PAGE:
BDNF functions by binding to tropomyosin receptor kinase B (TrkB), which is largely expressed in hippocampal neurons. Upon binding, the BDNF-TrkB complex is then internalized into the neuron and serves as a docking site for numerous signaling cascades, protein phosphorylation cascades, and secondary signaling systems (Huang and Reichardt, 2003; Nykjaer et al., 2005; Yoshii and Constantine-Paton, 2010; for review of signaling pathways see Phillips et al., 2014). Through these pathways, BDNF can exert significant regulatory control over many facets of a neuron's function and thereby influence how these neurons function as a whole within the hippocampus.
BDNF and TrkB Influences on the Hippocampus
Given the vast array of possible signaling pathways through which BDNF can operate, it is not surprising that BDNF expression impacts multiple aspects of the hippocampus, including cognitive functioning and neurogenesis. In terms of cognitive processes, higher levels of BDNF expression have been implicated in long-term potentiation of neurons and synaptic plasticity, which may explain why higher levels of BDNF expression are associated with enhanced spatial and verbal memory and recognition capabilities, and may also counteract the effects of chronic stress and cognitive decline (Korte et al., 1995; Voss et al., 2013b; Wang et al., 2015; Liu and Nusslock, 2018; for reviews of plasticity see Lu et al., 2013, 2014; Karpova, 2014; Leal et al., 2015). Indeed, in mice, BDNF is required for hippocampal neurogenesis spurred by an enriched environment, and BDNF has been shown to have coordinated effects with antidepressants on neuronal progenitor cells in the hippocampus (Sairanen et al., 2005; Rossi et al., 2006). Furthermore, decreased BDNF levels, especially in older adults, may lead to compromised memory, neurodegeneration, and various other cognitive impairments found in Alzheimer's disease (for review, see Zuccato and Cattaneo, 2009).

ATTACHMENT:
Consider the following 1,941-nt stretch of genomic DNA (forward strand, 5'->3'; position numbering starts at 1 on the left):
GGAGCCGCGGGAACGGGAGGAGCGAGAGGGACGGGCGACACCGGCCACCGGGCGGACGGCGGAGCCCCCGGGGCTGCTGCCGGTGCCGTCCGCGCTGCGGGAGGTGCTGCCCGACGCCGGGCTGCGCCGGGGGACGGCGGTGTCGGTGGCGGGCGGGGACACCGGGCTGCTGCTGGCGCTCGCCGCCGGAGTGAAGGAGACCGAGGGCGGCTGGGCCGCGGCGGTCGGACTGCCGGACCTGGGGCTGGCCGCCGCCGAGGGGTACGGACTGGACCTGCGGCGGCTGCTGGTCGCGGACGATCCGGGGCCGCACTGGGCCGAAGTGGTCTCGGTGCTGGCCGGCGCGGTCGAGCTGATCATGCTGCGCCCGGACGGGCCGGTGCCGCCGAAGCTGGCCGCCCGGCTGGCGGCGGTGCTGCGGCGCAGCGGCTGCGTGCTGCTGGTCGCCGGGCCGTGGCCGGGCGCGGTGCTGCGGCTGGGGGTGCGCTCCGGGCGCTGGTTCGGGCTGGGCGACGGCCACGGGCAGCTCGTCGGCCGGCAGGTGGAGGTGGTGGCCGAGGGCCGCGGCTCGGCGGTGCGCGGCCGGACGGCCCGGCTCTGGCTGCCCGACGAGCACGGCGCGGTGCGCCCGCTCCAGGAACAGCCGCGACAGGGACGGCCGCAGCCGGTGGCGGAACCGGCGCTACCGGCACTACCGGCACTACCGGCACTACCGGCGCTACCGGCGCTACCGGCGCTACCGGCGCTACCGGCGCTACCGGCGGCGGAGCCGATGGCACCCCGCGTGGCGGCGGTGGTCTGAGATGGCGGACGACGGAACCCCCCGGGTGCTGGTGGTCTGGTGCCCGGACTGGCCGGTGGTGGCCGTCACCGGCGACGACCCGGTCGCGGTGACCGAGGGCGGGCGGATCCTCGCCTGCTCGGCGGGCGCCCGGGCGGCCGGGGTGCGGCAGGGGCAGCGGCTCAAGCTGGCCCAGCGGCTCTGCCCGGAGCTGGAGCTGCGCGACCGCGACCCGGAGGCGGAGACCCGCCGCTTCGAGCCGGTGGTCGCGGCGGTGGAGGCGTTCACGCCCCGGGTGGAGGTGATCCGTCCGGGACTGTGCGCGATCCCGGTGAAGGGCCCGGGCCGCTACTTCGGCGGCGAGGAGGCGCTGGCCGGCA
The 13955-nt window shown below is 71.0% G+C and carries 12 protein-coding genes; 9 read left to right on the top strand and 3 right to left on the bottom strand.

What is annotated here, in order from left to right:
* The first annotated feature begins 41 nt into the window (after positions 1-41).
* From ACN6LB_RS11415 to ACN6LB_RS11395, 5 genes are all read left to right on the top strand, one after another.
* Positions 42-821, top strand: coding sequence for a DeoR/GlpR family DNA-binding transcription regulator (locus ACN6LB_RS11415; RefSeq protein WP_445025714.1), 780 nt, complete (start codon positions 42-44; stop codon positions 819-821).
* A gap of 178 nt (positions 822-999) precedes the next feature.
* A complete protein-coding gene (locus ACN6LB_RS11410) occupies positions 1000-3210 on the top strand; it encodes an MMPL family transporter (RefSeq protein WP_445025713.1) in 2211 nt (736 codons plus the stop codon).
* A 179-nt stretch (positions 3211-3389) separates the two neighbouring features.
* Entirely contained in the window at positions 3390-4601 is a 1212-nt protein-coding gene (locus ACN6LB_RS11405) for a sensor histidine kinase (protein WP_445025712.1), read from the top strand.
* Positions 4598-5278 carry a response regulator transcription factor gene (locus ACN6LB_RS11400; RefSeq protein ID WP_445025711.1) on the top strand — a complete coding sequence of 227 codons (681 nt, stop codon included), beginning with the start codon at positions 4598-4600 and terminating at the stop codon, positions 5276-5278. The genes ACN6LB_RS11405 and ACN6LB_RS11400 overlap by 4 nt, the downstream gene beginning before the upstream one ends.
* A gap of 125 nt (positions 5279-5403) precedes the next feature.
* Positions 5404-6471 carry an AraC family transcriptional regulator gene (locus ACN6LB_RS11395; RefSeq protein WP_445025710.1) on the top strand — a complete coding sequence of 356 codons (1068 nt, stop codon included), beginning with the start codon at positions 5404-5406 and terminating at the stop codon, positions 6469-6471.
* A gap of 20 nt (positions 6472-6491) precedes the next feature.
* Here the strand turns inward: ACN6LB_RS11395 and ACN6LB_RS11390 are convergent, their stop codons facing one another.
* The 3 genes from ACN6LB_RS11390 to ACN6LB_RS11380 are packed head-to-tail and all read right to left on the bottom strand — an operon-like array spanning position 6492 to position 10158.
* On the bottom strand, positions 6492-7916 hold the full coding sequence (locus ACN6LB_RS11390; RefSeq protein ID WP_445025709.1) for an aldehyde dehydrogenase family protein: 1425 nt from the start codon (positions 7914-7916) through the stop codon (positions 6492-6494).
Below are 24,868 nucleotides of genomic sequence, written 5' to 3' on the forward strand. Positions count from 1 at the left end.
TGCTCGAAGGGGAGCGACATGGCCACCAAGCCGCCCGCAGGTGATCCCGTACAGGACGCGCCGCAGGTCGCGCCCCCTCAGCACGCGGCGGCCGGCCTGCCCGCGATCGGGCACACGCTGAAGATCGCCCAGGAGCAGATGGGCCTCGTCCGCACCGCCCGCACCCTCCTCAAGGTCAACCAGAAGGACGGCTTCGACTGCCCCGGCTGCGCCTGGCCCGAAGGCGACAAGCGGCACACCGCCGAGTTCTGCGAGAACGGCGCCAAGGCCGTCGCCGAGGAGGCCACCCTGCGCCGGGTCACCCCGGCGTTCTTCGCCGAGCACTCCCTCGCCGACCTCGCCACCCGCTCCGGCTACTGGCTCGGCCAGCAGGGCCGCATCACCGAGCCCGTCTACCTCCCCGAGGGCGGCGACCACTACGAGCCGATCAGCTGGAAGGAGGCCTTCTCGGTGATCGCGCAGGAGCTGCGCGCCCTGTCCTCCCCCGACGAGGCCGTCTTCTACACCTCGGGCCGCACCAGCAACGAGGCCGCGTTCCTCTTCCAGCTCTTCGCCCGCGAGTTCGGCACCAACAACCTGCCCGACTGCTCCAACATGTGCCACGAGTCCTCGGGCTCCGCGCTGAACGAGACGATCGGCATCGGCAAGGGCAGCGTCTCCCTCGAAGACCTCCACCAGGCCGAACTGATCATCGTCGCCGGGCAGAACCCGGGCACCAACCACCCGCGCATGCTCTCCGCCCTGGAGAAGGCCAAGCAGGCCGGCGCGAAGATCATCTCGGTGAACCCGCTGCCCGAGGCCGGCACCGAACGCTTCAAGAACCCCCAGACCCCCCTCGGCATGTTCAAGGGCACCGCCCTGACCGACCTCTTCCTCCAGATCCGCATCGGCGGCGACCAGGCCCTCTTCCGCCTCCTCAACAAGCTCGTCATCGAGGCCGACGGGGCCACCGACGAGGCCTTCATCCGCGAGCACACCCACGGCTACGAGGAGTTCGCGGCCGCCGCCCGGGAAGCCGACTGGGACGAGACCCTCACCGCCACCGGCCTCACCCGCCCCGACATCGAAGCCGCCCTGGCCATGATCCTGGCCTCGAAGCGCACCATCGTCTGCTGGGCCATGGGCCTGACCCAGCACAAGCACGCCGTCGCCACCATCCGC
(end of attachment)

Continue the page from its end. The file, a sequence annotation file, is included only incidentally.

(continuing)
To study BDNF's role in neurogenesis, researchers have utilized BDNF and TrkB knockdown mice and also exogenous factors to overexpress BDNF. In BDNF knockdown mice, it was observed that the neural stem cells in the subgranular zone proliferated significantly less than in wild type mice. Moreover, significantly more of the stem cells that did proliferate died in the BDNF knockdown mice before fully differentiating and maturing (Lee et al., 2002). These results suggest that at the very least, BDNF is necessary for a basal level of neurogenesis. Further work corroborated these findings by demonstrating that in TrkB knockdown mice, both proliferation and differentiation of neural stem cells are significantly reduced, thereby suggesting that BDNF and TrkB are functionally dependent upon each other and that altering TrkB responsivity affects neurogenesis equally as altering BDNF expression levels (Bartkowska et al., 2007; Li et al., 2008). Removal of TrkB also stunted dendritic growth and adult progenitor integration into the hippocampus in adult mice, which led to more pronounced anxious behavior (Bergami et al., 2008).
However, when BDNF expression levels were exogenously increased in mice with wild type TrkB, these effects were reversed and even accentuated. Even when administered a single injection of BDNF, substantially more neurons were recruited from neuronal progenitor cells (Benraiss et al., 2001). And when chronically stimulated with BDNF expression, a significant increase in net neurogenesis was observed in the dentate gyrus (Quesseveur et al., 2013). In fact, many individual studies have found that increased BDNF expression robustly promotes the in vivo proliferation, triggering of differentiation, axonal path migration, and maturation of the neural stem cells in the dentate gyrus (Korte et al., 1995; Reichardt, 2006; Nakata and Nakamura, 2007; Waterhouse et al., 2012). Through an autocrine loop initiated by BDNF, these newly generated neurons are also better protected against cell death (Acheson et al., 1995).